March 11, 2008
Hi there. Linda Hirshman here. I just got the boot from TPM CafÃƒÂ©, where I have been blogging for more than a year. Back story: I published a piece on the cover of the Outlook section of the Washington Post last Sunday, March 2, on the class divide in Hillary Clinton's female supporters. Since I criticized the scribbling females of the blogosphere, the article elicited the predictable onslaught of response from them. But when I sent Andrew Golis, my normal contact at TPM CafÃƒÂ©, my response to post, I got an email telling me TPM had pulled my posting privileges (I don't normally publish email exchanges, but I have no personal relationship with any of the people at TPM, including Golis, and this seems like a fairly straightforward public business communication with no personal material involved.): "For the time being, we're cycling our regular contributers [sic] at the Coffee house and trying to cut down the number of folks with at will posting privileges. If you occasionally have a piece I'd of course love to check it out. But unfortunately we're limiting the number of people who post regularly."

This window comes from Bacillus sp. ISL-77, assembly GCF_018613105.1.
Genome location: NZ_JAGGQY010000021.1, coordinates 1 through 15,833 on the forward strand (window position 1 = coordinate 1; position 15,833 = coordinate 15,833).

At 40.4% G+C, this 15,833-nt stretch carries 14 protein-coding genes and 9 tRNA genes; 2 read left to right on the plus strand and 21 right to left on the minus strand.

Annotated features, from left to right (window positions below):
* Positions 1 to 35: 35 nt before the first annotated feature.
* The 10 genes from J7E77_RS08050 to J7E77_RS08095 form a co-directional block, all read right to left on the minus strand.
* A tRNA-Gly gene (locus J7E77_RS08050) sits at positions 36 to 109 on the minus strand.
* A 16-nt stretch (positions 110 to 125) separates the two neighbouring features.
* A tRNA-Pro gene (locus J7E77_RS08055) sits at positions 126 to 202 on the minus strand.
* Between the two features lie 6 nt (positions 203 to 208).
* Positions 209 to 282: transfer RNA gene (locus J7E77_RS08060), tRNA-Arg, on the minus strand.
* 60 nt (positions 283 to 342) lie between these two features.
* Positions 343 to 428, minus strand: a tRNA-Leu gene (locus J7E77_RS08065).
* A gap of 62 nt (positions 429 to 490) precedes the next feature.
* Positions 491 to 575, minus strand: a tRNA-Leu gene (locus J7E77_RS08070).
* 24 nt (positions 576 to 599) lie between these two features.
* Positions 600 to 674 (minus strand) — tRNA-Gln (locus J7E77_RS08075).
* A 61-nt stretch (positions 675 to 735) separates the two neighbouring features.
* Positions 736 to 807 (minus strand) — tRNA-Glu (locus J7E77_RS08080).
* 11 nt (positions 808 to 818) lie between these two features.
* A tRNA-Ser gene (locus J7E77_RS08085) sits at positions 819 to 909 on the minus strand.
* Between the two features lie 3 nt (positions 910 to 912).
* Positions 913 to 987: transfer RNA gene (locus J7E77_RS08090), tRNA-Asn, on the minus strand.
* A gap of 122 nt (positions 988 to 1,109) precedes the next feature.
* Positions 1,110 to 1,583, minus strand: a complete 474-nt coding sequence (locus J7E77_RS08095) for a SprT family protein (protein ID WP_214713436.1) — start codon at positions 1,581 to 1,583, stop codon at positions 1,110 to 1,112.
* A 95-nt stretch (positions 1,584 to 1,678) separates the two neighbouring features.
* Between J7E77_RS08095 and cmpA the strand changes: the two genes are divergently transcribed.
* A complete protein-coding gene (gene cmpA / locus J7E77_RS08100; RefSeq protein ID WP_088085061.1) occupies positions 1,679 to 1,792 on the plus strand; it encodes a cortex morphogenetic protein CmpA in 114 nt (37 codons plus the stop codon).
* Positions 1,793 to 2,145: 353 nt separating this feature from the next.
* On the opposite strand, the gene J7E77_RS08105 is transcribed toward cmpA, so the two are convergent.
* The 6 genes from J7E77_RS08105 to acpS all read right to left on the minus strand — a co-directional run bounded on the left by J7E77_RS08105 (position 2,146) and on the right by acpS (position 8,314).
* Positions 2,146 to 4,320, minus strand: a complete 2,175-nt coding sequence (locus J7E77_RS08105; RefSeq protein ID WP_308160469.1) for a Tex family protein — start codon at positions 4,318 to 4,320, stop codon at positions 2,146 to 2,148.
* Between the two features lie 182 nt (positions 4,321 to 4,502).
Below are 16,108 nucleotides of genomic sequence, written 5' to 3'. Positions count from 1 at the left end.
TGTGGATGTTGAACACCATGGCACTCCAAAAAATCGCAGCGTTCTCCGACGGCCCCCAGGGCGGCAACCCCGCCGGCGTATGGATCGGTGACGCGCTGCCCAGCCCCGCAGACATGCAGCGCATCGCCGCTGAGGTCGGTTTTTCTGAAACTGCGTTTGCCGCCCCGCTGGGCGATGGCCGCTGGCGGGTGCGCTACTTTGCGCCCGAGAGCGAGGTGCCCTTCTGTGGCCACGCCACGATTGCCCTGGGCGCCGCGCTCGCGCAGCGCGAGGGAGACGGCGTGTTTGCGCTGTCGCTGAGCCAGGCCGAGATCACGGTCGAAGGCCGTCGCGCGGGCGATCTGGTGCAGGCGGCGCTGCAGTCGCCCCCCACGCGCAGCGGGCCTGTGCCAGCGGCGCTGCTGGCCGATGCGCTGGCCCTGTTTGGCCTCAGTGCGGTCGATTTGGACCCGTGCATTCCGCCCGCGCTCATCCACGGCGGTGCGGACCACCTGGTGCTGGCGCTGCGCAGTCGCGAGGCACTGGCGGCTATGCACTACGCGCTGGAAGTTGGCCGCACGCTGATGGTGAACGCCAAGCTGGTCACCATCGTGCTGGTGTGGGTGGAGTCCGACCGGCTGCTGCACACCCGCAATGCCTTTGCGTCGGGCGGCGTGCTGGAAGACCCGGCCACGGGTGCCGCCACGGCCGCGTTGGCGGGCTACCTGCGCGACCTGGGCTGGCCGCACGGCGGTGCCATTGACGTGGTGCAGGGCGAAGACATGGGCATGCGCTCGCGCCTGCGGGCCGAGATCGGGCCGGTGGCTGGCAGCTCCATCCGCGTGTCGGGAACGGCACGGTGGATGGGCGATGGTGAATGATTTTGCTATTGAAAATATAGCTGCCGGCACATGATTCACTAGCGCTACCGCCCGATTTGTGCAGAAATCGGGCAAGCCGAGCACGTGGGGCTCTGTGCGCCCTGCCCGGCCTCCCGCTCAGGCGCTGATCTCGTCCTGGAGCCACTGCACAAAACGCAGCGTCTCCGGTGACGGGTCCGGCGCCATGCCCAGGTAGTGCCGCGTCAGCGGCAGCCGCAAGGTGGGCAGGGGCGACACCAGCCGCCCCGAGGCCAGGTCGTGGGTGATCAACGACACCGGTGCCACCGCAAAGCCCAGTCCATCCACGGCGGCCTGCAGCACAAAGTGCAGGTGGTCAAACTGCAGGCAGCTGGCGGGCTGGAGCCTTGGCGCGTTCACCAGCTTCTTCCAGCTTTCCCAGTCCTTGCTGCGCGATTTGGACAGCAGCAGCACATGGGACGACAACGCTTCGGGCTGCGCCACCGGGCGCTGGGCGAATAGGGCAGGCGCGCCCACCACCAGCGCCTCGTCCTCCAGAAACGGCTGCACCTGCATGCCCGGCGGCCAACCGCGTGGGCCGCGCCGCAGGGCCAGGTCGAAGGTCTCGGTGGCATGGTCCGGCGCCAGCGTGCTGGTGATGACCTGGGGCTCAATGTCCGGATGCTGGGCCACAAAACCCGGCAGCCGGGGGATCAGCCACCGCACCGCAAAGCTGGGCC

I must admit I was a little surprised. I have not been fired in a long time (decades, really), and I think I'm having a pretty good run in the crowded precincts of political commentary. True, my last few postings at TPM CafÃƒÂ© were not in keeping with the overwhelming majority of their articles, making and making the case for Senator Barack Obama. I questioned the value of an Idaho caucus victory. I criticized Maureen Dowd's column suggesting that when a perfect female candidate came along, the media would be delighted to support her. I suggested that "Josh" might have waited to get more survey results before he posted his video embracing the ultimately erroneous Zogby predictions for the California primary the afternoon before the primary. But I thought that the new media of the blogosphere was actually established in part to offset what they considered the tendency of the MSM to cut its coverage to suit its preexisting, largely establishment, predilections. So I was blithely oblivious to the possibility that my dissenting views on the inevitability and divinity of the Obama candidacy might cause a problem. Never bashful, I thought I'd press the messenger.